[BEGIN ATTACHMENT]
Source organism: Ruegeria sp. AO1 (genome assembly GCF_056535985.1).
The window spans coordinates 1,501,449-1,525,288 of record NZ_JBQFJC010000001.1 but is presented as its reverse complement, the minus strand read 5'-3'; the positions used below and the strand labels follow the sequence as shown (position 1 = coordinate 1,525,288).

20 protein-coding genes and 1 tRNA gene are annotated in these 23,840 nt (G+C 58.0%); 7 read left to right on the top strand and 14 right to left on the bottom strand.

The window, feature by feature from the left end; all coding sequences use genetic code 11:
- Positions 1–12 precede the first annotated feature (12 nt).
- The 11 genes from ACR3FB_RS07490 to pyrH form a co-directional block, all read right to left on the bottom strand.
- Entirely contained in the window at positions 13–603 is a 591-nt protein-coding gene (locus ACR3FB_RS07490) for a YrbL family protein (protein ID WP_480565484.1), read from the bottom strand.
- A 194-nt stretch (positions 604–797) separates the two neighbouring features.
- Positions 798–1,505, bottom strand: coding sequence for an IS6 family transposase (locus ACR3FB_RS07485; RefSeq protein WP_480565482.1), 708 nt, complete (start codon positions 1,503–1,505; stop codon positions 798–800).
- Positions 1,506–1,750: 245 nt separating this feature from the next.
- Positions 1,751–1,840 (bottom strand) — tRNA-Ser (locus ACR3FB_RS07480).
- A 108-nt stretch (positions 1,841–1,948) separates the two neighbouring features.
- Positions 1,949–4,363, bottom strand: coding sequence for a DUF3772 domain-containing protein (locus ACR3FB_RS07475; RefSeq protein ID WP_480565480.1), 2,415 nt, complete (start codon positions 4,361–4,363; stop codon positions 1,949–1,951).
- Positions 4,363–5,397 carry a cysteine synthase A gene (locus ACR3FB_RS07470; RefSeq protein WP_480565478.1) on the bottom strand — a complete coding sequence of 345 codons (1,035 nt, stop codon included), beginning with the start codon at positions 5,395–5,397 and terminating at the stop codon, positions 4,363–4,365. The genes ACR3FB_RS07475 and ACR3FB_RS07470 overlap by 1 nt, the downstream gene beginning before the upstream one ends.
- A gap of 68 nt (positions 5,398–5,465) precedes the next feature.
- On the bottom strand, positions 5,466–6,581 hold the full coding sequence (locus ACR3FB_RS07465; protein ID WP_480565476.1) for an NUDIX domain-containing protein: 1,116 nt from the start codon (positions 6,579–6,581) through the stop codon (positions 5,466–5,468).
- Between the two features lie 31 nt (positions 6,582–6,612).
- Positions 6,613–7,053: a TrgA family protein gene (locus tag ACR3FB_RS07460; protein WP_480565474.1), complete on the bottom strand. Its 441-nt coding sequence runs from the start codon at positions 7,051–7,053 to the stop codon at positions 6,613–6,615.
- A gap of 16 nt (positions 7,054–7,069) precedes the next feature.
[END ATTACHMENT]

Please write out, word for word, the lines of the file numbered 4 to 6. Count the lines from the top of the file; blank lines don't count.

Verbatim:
The window, feature by feature from the left end; all coding sequences use genetic code 11:
- Positions 1–12 precede the first annotated feature (12 nt).
- The 11 genes from ACR3FB_RS07490 to pyrH form a co-directional block, all read right to left on the bottom strand.